This talk will no focus on a particular notebook. The talk focus on our approach in solving some of the security operations such as: - Low efficiency such as number of ‘clicks’ before the analyst can obtain the information they need for an event - High turnover which leads to operation centers not running in a consistent standard - Lack of knowledge sharing between analysts - Lack of adequate documentation of work - Different technology user interfaces to work with We will share our approach to the problem using a combination of containerized solution (Kubernetes), Jupyter notebook and API wrappers. With that, we built an environment that attempts to solve some of these problems. The jupyter environment allows an analyst to perform different external and internal queries such as virustotal, passivetotal or internal tooling such as ticketing system, SIEM and sandbox solution through the use of different API wrappers. The analyst could stay in the same environment to perform their investigation without pivoting to different platforms. And since Jupyter Notebook supports python, an analyst could use python to work with the data and also leverage different data science libraries such as pandas, numpy, and hvplot to assist them to investigate or hunt. The analyst could also share their investigation thought process by sharing their notebooks with other analysts without much additional documentation work. The environment is managed using containerized technology. This provides the advantage of providing a consistent environment that the analyst does not need to maintain themselves. It also allows us to patch or upgrade the environment efficiently. We also included personal and shared persistent storage that allows the analyst to store their own notebooks and also allow sharing of notebooks with other analysts easily.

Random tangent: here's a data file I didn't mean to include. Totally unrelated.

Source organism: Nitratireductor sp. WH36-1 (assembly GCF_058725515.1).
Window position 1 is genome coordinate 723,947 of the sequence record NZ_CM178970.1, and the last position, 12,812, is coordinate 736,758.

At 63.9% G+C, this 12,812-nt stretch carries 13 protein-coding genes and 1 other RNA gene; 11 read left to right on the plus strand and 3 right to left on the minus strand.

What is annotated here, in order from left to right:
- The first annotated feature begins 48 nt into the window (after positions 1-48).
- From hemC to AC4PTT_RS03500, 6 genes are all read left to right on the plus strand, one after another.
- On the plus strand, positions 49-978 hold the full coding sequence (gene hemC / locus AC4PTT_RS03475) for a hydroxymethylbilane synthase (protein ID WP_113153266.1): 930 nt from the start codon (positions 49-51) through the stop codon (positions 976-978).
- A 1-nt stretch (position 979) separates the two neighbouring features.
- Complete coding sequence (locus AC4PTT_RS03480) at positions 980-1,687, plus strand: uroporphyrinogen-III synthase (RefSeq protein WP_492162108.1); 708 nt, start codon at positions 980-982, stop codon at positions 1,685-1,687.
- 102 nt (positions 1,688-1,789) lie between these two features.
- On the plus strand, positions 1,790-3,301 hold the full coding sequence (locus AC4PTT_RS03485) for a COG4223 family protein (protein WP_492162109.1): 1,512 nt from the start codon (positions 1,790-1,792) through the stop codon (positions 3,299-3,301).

Wei Chea @77_6a, Security Engineer, Grab

2:15pm-2:45pm

OSQuery Table Visualizer

This notebook was created from curiosity on how OSQuery tables relate to each other for possible JOINS. The audience can learn how to extract specific data from a source and transform it in a graph to display relationships.

Sevickson @SKwid345, Security Engineer, DICTU

2:45pm-3:00pm

Break

3:00pm-3:30pm

MSTICPy and Notebooklets

Jupyter notebooks are an amazing medium for developing repeatable data analysis tasks but have a few drawbacks: 1. Code re-use is limited to copy/paste and your ability to remember just where that cool bit of code you once wrote was. 2. Big code blocks detract from the results you are trying to present and can be intimidating to non-programmers. 3. Very limited testability. We put a lot of our reusable InfoSec code into an OS Python package - msticpy. This allows to do complex visualization and analysis routines into one or two lines of code. However, we were still writing common sequences of code cells in many notebooks - most very specific to the data environment/schema we were working in. Notebooklets (msticnb) aims to capture platform/SIEM-specific notebook patterns into a reusable format. You can import notebooklets such as host_summary, network_flow_summary into your notebook and execute the equivalent of several cells with just a couple of lines of code. In this session, I’ll look at both msticpy and msticnb and demo some of their capabilities.